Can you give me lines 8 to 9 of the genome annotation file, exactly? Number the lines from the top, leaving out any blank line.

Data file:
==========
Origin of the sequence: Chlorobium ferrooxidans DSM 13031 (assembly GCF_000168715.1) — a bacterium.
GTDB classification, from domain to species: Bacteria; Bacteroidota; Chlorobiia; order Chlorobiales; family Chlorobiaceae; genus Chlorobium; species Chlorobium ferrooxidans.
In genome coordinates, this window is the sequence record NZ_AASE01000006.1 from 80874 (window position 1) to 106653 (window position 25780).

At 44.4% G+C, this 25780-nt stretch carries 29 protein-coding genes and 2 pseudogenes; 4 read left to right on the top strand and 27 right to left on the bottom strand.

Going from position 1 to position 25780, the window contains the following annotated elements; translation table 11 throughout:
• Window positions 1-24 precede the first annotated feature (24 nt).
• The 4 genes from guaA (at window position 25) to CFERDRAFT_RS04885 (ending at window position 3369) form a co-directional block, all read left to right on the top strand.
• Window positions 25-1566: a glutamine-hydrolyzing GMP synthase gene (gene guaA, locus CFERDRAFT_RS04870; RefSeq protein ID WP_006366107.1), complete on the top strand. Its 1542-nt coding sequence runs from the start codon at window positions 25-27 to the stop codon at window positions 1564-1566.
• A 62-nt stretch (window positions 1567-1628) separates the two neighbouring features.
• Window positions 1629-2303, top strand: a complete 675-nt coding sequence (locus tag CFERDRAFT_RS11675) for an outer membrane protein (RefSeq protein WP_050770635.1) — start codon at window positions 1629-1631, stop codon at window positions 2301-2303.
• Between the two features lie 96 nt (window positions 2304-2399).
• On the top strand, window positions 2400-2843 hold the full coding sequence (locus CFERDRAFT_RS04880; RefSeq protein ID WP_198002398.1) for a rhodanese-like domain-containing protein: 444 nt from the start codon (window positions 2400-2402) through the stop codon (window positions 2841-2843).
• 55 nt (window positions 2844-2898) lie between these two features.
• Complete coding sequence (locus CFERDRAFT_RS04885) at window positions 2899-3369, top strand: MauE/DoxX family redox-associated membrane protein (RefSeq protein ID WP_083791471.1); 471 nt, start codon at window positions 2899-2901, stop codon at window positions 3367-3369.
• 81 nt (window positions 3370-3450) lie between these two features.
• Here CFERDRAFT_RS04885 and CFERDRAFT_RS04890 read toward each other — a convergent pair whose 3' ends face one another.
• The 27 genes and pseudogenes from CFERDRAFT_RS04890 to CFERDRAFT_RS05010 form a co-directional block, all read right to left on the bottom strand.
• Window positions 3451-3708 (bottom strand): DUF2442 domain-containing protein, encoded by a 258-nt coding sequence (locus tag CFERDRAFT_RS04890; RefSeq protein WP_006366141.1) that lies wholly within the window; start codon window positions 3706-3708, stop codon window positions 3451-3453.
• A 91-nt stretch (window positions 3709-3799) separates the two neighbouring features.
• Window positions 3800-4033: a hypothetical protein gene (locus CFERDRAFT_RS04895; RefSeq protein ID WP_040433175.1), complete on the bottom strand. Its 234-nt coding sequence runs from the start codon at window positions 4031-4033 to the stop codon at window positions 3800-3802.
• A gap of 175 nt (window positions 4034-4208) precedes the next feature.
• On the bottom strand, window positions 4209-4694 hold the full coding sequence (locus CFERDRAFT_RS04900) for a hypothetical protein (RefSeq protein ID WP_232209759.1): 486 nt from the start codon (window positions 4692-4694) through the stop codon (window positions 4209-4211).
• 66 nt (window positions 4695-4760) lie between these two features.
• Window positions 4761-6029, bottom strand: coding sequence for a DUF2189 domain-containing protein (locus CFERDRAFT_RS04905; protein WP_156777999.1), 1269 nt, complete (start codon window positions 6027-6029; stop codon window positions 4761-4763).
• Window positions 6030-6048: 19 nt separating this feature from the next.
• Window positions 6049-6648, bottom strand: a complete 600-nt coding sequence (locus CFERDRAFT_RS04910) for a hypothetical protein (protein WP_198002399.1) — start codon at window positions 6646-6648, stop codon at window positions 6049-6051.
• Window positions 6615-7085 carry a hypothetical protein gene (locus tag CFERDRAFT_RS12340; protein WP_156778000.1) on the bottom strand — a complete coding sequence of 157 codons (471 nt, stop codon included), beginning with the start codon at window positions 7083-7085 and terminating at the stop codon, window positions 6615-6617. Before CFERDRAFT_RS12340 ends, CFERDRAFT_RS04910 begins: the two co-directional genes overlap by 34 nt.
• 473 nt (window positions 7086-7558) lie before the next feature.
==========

• Window positions 25-1566: a glutamine-hydrolyzing GMP synthase gene (gene guaA, locus CFERDRAFT_RS04870; RefSeq protein ID WP_006366107.1), complete on the top strand. Its 1542-nt coding sequence runs from the start codon at window positions 25-27 to the stop codon at window positions 1564-1566.
• A 62-nt stretch (window positions 1567-1628) separates the two neighbouring features.